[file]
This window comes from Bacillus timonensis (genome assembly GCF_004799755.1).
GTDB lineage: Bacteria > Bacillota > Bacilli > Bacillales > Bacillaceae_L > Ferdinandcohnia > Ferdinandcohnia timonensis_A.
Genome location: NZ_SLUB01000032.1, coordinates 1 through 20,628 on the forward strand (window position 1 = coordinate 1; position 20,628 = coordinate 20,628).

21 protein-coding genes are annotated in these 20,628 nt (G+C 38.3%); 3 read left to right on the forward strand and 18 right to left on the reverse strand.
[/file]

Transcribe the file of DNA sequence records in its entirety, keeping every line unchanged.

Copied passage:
This window comes from Bacillus timonensis (genome assembly GCF_004799755.1).
GTDB lineage: Bacteria > Bacillota > Bacilli > Bacillales > Bacillaceae_L > Ferdinandcohnia > Ferdinandcohnia timonensis_A.
Genome location: NZ_SLUB01000032.1, coordinates 1 through 20,628 on the forward strand (window position 1 = coordinate 1; position 20,628 = coordinate 20,628).

21 protein-coding genes are annotated in these 20,628 nt (G+C 38.3%); 3 read left to right on the forward strand and 18 right to left on the reverse strand.